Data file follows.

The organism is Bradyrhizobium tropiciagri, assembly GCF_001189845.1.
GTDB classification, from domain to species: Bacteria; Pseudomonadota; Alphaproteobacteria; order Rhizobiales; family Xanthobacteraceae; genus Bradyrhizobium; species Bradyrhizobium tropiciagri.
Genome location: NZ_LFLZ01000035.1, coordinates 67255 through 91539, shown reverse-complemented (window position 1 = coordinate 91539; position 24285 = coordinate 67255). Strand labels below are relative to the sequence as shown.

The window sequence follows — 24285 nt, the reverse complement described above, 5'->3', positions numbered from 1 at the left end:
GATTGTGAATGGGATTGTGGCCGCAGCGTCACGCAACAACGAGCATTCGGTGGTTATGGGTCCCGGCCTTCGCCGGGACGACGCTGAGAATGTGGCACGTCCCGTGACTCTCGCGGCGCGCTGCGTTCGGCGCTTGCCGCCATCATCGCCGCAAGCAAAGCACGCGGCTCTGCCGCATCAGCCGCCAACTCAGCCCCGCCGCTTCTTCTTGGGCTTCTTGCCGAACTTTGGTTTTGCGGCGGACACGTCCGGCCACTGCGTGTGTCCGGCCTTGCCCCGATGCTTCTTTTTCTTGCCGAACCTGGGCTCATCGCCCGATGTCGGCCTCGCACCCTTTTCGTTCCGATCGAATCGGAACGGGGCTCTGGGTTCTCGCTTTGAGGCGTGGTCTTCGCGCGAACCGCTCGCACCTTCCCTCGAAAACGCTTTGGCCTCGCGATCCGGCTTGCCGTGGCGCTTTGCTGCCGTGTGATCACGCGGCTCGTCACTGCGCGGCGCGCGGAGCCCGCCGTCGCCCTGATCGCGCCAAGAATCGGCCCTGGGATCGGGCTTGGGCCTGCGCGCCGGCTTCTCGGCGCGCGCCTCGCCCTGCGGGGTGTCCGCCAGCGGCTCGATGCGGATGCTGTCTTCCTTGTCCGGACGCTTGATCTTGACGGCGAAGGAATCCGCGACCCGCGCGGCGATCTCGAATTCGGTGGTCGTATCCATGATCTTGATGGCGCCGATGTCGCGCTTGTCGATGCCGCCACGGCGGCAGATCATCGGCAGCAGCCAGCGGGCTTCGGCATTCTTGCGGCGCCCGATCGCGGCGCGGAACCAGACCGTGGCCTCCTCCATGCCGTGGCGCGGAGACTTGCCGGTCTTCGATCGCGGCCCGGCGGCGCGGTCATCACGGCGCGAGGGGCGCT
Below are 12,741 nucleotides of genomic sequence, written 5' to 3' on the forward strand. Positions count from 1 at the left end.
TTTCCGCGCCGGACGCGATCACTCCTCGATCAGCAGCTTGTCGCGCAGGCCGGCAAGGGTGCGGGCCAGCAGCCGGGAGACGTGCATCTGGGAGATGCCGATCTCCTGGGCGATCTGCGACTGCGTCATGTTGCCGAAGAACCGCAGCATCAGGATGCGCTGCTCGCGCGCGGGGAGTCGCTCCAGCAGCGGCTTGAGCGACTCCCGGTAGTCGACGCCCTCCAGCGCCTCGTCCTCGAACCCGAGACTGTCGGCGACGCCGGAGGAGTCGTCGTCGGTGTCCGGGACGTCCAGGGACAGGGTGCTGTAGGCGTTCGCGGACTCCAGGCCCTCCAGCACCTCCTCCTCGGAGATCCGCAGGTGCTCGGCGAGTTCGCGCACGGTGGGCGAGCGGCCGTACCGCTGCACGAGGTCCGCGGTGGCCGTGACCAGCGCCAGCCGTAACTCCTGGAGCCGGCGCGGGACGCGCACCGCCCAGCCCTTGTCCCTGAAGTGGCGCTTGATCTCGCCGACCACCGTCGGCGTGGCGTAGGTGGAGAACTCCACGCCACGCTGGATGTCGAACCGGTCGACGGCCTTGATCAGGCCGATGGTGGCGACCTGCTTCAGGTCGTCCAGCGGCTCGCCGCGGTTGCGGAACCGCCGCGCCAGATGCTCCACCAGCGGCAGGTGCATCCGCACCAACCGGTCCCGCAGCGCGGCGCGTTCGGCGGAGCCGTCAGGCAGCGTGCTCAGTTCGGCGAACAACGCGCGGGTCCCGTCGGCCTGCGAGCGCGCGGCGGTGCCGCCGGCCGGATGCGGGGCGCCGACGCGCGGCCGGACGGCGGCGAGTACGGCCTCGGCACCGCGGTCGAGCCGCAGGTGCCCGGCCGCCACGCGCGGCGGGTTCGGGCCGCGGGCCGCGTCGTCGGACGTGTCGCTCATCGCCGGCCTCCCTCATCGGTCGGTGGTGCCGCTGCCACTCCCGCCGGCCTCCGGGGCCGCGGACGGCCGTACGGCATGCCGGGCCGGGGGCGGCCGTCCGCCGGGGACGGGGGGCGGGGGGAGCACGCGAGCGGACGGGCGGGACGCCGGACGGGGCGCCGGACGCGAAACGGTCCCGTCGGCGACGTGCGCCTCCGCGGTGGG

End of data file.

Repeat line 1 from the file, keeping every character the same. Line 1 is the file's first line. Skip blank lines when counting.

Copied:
The organism is Bradyrhizobium tropiciagri, assembly GCF_001189845.1.